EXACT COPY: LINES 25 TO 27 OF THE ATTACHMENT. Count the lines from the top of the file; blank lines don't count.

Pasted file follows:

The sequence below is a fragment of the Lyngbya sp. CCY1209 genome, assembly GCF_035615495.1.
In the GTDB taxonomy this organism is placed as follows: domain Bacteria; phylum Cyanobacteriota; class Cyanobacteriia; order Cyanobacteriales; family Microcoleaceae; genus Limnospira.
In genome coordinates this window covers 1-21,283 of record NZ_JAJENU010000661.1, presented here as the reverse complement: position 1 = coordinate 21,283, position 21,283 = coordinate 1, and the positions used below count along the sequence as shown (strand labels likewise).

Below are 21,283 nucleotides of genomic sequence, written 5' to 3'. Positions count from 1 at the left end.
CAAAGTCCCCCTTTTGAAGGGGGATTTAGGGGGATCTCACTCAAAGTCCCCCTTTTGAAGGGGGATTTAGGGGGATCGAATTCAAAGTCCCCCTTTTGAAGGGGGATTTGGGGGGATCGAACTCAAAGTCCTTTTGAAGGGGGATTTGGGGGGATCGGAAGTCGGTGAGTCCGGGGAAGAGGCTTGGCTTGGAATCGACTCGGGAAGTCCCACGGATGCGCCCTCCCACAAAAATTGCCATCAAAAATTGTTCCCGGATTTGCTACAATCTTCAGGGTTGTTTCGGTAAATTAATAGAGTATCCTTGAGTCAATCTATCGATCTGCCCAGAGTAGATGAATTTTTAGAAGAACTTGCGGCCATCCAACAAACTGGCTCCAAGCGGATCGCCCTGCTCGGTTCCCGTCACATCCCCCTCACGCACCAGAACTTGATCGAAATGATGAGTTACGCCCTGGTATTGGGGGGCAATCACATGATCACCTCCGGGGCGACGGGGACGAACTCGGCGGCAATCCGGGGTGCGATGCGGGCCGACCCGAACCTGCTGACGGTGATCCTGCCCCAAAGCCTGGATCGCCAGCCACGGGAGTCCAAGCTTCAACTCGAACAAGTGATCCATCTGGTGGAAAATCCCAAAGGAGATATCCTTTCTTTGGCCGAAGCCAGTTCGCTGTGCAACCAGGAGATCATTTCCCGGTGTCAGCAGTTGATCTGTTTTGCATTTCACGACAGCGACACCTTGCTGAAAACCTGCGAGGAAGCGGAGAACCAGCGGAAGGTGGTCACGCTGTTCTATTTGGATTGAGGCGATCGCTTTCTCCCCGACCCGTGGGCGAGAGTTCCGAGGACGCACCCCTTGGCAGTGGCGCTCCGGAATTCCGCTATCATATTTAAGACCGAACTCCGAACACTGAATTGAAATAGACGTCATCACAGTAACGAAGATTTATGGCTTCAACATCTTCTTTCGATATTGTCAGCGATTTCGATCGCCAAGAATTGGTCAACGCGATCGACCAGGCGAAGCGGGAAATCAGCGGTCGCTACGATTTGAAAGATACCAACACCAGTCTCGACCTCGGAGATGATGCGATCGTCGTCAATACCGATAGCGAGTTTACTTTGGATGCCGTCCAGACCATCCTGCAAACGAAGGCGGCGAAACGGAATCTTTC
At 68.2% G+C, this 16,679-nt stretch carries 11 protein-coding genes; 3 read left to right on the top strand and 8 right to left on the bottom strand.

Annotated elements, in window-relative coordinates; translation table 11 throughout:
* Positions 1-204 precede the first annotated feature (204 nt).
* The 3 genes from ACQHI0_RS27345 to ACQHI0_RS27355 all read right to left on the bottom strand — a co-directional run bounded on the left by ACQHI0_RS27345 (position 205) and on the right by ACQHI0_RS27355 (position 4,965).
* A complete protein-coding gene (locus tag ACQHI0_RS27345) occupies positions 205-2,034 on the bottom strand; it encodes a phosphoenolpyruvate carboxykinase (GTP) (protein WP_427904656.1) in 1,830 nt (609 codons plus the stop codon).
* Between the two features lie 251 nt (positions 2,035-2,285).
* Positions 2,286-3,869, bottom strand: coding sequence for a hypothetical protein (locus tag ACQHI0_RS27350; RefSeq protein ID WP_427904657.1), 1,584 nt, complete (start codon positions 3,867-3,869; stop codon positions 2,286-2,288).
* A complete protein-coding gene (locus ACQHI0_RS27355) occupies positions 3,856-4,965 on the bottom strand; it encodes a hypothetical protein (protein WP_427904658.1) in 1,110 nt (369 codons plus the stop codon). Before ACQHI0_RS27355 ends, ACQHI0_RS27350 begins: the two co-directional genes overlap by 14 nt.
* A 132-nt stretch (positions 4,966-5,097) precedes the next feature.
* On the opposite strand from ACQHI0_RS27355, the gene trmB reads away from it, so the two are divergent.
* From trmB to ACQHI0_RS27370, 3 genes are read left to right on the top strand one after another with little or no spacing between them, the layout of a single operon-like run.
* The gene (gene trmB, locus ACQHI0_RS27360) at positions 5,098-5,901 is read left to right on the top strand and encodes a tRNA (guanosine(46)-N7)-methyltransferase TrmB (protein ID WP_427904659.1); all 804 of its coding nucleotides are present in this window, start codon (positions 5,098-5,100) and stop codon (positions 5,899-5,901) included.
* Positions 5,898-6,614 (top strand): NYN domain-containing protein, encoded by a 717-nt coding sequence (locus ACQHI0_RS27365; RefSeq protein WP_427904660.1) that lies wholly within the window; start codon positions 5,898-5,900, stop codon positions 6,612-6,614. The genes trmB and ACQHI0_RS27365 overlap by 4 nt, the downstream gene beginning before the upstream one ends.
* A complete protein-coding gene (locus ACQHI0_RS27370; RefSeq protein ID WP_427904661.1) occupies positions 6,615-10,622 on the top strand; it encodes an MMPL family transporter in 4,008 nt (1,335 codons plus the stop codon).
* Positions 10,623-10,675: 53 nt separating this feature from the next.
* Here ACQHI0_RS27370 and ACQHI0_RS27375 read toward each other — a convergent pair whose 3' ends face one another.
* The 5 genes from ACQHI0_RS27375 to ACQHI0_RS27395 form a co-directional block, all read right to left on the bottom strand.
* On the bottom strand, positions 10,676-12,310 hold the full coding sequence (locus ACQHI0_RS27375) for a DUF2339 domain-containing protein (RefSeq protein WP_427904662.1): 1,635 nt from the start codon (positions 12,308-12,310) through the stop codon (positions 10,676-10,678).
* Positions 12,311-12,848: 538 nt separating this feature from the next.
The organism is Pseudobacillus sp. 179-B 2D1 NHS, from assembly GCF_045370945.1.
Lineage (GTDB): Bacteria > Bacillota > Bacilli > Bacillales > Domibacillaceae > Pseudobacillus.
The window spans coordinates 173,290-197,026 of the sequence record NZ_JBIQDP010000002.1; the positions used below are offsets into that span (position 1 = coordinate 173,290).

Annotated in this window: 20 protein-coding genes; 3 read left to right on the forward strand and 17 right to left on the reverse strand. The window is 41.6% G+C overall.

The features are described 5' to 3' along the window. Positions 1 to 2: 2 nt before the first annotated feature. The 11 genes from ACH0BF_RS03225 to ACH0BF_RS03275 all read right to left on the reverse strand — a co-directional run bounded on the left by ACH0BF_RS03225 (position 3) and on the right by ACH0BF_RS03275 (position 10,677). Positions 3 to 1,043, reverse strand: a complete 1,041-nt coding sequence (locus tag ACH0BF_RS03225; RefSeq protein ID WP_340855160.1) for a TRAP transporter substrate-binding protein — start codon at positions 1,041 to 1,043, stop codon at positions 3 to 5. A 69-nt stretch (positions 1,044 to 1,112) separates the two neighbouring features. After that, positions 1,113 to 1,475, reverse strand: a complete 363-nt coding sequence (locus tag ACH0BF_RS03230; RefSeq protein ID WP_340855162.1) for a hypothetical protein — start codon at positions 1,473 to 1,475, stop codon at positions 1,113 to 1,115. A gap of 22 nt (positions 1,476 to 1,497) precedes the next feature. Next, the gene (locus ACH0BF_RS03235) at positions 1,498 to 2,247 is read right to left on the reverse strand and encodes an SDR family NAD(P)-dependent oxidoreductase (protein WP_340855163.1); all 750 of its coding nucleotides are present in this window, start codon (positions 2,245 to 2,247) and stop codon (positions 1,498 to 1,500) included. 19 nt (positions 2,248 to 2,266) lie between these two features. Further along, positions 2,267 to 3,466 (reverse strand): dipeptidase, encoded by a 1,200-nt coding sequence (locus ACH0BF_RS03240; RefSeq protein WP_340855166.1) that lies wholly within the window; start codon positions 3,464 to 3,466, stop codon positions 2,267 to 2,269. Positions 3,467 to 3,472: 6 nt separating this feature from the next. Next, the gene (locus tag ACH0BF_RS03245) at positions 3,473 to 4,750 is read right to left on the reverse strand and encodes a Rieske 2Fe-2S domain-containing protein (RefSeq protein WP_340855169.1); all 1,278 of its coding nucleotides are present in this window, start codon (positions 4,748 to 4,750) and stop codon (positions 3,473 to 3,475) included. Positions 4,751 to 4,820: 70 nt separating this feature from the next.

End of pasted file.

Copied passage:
The organism is Pseudobacillus sp. 179-B 2D1 NHS, from assembly GCF_045370945.1.
Lineage (GTDB): Bacteria > Bacillota > Bacilli > Bacillales > Domibacillaceae > Pseudobacillus.
The window spans coordinates 173,290-197,026 of the sequence record NZ_JBIQDP010000002.1; the positions used below are offsets into that span (position 1 = coordinate 173,290).